1. Value Your Needs
It’s important to take care of yourself during this time and to honor your needs as someone with Parkinson’s. That might mean saying no to some invitations, delegating responsibilities, or taking a break from the hustle and bustle to rest.
Find someone you trust who you can talk to if you have any concerns about holiday plans. You don’t have to go through the holidays alone.
Work with your care partner to discuss what would make the holiday more enjoyable for you. Maybe it’s meal planning or transportation assistance. Of course, you want to join in the celebrations, but it’s important to realize and voice your needs, too.
Stay connected to the PD community at large via support groups as well. Check in on others living with PD. Sometimes a simple “how are you holding up?” question can go a long way.
The goal here is to be social but at your own pace and ability. Being around loved ones can do wonders for your mental health and spirit when done with proper care.
2. Adjust Your Mindset
Between travel, family visits, shopping, and a host of events, the holidays require a lot of energy from everyone! For those living with PD, it’s especially important to mentally prepare for elevated activity in November, December, and January.
Be mindful of the adjustments you’ll need to make to your schedule. By doing so, you won’t be blindsided by plans and get thrown off your routine, making things more difficult to deal with and recover.
Approaching the holidays with the proper mindset means you’re already a step ahead!
3. Keep Up with Medications
Ensure you have enough medication for holiday travels and unusually busy schedules. List and print out your medication schedule or use this fillable form. This will come in handy to share with your family, travel partner, transportation officials, and hospital personnel should an emergency happen.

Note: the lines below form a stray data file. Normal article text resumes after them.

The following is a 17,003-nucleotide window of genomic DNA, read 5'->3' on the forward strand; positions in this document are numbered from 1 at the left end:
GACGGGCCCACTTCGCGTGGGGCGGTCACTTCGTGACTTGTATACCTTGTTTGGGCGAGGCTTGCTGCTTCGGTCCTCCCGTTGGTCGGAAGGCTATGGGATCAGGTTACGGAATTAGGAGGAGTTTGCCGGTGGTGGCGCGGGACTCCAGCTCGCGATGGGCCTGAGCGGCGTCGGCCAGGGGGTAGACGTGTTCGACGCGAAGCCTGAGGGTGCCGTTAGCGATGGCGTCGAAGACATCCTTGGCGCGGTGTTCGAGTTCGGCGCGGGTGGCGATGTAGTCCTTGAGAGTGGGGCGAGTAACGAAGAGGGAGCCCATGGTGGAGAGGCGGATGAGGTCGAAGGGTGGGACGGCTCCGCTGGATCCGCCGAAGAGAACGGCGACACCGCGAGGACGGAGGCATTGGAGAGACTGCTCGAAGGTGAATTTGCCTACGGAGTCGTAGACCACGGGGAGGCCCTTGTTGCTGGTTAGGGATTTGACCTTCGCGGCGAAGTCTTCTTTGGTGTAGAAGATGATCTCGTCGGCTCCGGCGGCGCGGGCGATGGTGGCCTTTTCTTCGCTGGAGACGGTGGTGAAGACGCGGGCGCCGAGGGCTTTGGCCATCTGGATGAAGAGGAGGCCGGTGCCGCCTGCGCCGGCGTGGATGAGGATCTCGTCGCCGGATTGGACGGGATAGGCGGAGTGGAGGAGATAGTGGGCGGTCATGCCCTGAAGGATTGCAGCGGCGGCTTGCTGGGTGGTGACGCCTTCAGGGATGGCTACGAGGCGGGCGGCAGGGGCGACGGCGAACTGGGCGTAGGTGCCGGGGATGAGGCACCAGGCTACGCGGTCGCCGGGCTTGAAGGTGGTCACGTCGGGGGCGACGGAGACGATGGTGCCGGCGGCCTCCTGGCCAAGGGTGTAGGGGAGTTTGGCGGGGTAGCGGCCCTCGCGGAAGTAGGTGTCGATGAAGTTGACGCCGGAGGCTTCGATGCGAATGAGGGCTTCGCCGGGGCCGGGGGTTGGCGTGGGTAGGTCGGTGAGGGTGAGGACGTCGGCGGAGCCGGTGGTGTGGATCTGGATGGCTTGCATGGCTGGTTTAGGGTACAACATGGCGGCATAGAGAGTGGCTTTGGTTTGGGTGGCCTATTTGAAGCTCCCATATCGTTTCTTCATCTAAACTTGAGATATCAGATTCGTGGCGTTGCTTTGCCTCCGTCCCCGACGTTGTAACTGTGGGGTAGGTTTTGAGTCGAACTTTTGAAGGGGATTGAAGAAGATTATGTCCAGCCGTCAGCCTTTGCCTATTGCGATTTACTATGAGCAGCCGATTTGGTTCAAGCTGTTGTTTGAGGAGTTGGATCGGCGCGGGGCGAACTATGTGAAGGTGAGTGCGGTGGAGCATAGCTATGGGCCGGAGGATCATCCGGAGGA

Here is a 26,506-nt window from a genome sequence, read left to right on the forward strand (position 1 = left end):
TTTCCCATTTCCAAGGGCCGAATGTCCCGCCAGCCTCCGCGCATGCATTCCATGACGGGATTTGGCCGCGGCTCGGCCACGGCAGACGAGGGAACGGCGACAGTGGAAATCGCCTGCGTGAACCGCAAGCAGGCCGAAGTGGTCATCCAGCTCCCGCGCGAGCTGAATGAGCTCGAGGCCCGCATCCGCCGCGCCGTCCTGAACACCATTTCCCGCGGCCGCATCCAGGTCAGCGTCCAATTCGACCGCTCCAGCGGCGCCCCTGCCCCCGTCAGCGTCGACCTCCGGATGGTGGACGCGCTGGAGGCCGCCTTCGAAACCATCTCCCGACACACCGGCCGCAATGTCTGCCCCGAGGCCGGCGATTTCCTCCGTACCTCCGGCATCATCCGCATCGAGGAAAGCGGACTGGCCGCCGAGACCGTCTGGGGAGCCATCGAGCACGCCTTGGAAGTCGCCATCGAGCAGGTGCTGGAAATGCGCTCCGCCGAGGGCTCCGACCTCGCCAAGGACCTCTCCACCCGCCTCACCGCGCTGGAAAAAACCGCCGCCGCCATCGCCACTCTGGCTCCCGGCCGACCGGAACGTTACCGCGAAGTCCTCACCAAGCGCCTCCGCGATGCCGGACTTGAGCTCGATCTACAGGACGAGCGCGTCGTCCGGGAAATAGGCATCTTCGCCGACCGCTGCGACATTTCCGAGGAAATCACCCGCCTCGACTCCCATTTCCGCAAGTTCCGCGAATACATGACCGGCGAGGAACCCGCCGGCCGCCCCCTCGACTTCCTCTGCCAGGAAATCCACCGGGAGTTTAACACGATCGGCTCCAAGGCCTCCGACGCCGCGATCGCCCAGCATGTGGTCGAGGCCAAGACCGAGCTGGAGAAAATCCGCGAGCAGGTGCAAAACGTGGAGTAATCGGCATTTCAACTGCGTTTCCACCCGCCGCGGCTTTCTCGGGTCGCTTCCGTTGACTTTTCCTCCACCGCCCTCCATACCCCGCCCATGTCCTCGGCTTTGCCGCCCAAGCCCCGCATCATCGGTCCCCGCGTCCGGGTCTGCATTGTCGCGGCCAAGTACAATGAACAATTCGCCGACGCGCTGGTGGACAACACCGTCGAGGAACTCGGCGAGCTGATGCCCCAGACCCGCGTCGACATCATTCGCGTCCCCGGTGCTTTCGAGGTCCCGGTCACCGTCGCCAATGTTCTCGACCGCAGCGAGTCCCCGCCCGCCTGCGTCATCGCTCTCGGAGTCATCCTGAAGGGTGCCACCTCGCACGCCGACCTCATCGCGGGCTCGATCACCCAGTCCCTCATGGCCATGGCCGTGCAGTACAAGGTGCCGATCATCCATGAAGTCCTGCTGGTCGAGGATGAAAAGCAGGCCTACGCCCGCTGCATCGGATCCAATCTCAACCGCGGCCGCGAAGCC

4. Shop Smart
Avoid the busy crowds, long lines, and physical strain of shopping for gifts in stores. By shopping online, you can avoid the crowds and the physical challenges of going to the store.
In addition, many retailers offer gift wrapping and delivery services, so you can have presents delivered right to your loved one’s door.
Likewise, purchase tickets for events in advance online. This way, you’ll avoid waiting in line and getting fatigued.
5. Keep Up Your Exercise Regimen
Enjoying the holidays doesn’t mean you have to pause your exercise routines. If you’re having guests at your home to celebrate, make sure the whole gang knows your workout schedule. Chances are you’ll find some volunteers to join along!
If you’re traveling, think ahead of time about what part of your routine you’ll be able to do and what you’ll need to substitute.
6. Practice Healthy Diet & Nutrition
The temptation to indulge in rich food and drink can be hard to resist. However, it’s important to remember that what you eat can significantly impact your symptoms. A healthy diet can help to improve your energy levels, reduce fatigue, and improve your overall well-being.
As much as possible, keep to your healthy diet. Antioxidants like tree nuts pack easy for healthy snacks. Include fish for dinner or a side of brussels sprouts with the Thanksgiving turkey.
7. Get Ample Rest & Sleep
Once the hustle and bustle of the holidays kick in, rest is usually the first to go by the wayside. However, ensuring your body is rested is important to your health routine.
Eating, sleeping, and taking medication revolve around our body’s rest time. Your body needs rest to repair itself, too. So include a few days of rest before your trip and avoid any activities the day before and after your arrival.
Navigate the Holidays with PCLA
If you need help getting through the holidays or learning about the resources available to you, connect with us at PCLA. You’ll meet others experienced with PD symptoms who can lend practical advice and connect you with professional care. You may also be the ray of sunshine someone else needs to meet along their journey.